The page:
[tlhIngan Hol] {moch} in noun-noun constructions

SuStel sustel at trimboli.name
Thu Mar 19 07:37:34 PDT 2020

On 3/19/2020 10:27 AM, Lieven L. Litaer wrote:
> So based on all these examples, {moch Qel} *could* mean
> "higher-rank-doctor", but maybe not.
> So it leads back to the next question if that always works, or if it's
> only acceptable if Maltz says so, or if there is a pattern. It seems to
> work with all materials, and I guess all of the other examples can also
> be expanded. 

The genitive is ubiquitous throughout all of Klingon. The pattern is 
quite clear. I only gave a handful of examples; there are tons more. I 
can't see any serious argument being made that the genitive noun-noun 
construction is an insufficiently documented grammatical feature of the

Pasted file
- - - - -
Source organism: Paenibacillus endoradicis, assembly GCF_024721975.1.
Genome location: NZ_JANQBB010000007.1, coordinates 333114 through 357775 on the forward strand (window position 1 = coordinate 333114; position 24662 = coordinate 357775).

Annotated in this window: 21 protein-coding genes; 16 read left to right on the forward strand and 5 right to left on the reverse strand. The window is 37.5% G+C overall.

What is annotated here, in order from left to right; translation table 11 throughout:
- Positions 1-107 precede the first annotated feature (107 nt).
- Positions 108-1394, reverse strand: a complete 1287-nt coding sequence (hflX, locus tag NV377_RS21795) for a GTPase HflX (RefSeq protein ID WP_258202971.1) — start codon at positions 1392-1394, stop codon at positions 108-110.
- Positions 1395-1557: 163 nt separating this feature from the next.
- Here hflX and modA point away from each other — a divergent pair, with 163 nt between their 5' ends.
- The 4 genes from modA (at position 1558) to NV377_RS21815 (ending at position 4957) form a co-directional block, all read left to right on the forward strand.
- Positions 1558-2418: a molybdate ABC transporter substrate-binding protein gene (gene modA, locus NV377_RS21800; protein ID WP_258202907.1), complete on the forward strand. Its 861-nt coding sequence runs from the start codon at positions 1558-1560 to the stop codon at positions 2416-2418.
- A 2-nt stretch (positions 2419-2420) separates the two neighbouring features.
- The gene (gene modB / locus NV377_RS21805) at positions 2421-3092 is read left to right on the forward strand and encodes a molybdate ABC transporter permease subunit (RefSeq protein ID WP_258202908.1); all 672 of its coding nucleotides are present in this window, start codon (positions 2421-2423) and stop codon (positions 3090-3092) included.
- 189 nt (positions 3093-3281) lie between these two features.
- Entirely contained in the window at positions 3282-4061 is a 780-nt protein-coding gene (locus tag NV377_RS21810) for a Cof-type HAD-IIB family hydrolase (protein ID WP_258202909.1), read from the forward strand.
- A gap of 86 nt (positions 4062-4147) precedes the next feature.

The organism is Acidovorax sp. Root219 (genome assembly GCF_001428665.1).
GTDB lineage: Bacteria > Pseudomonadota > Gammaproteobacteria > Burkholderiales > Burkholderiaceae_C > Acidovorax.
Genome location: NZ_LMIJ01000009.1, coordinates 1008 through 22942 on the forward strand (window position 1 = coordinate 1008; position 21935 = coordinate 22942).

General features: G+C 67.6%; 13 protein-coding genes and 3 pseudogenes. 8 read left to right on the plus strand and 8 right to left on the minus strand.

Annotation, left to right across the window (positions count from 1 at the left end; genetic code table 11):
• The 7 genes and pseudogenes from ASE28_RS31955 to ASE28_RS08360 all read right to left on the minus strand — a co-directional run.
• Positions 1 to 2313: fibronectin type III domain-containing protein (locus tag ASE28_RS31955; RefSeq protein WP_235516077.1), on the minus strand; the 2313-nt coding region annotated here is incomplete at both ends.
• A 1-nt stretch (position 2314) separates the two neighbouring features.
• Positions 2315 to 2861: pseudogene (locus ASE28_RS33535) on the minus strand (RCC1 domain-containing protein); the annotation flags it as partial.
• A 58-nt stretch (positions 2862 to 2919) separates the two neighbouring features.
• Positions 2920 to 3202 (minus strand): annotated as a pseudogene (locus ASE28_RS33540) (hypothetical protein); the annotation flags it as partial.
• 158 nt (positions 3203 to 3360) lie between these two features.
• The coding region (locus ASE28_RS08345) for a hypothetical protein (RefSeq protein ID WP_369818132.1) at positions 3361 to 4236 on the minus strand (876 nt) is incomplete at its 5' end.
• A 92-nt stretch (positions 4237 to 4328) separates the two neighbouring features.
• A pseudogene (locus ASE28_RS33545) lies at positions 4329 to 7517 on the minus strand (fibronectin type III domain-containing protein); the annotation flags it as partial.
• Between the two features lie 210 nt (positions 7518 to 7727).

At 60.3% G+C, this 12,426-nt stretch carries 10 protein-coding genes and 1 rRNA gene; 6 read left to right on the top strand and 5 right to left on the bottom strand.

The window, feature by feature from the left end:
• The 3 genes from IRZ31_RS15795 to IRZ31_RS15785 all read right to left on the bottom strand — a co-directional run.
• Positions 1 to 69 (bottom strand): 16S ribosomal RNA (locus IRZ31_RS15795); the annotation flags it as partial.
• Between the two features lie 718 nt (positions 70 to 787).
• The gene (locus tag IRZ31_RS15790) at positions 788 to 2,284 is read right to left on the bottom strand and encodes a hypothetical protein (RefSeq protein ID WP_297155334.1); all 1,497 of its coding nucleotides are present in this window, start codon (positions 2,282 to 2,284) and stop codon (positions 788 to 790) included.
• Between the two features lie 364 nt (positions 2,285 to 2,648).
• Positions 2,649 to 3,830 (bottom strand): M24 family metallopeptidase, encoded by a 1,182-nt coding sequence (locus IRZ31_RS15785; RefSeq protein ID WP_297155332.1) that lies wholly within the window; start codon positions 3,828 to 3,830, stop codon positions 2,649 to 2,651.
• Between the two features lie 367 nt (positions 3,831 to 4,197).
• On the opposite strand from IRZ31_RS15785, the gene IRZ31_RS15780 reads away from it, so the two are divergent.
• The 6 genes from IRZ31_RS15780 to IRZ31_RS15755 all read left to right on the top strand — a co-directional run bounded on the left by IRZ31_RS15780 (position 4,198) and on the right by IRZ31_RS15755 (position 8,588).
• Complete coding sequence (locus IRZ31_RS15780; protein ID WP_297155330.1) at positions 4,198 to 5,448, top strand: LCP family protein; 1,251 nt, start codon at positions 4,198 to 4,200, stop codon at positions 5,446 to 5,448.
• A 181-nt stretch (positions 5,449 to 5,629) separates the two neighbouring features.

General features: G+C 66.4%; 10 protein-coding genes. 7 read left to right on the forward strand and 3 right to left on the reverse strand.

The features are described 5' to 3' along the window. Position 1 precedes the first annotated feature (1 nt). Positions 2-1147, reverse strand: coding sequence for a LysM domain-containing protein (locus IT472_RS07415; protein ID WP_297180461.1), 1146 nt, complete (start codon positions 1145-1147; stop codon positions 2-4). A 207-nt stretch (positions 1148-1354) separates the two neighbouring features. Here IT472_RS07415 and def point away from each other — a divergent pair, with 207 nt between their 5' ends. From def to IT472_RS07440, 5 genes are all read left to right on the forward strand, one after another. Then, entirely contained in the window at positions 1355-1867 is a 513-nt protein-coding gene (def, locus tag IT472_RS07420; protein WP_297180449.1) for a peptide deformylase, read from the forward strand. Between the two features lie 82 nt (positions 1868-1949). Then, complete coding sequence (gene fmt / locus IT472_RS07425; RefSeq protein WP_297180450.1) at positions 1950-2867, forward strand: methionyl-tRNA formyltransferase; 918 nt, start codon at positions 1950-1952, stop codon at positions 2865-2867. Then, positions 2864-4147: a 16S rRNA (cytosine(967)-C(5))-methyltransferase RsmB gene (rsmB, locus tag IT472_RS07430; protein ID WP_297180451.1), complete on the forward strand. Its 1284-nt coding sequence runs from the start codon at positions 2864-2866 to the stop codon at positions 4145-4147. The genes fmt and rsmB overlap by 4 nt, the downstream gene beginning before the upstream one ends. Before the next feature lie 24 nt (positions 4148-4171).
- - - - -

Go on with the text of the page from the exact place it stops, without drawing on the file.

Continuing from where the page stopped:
language to employ it in daily use.

That's not to say there can't be exceptions. For instance, Klingon from 
the Sakrej region do not use the noun-noun construction with area-nouns 
and pronouns as other Klingons do. Where most Klingons say *jIH 'em* for 
/area behind me,/ Sakrej Klingons say *'emwIj.***But these are 
exceptions that prove the rule. The fact that the Sakrej usage is an 
exception means it's an exception to the general rule of the noun-noun 


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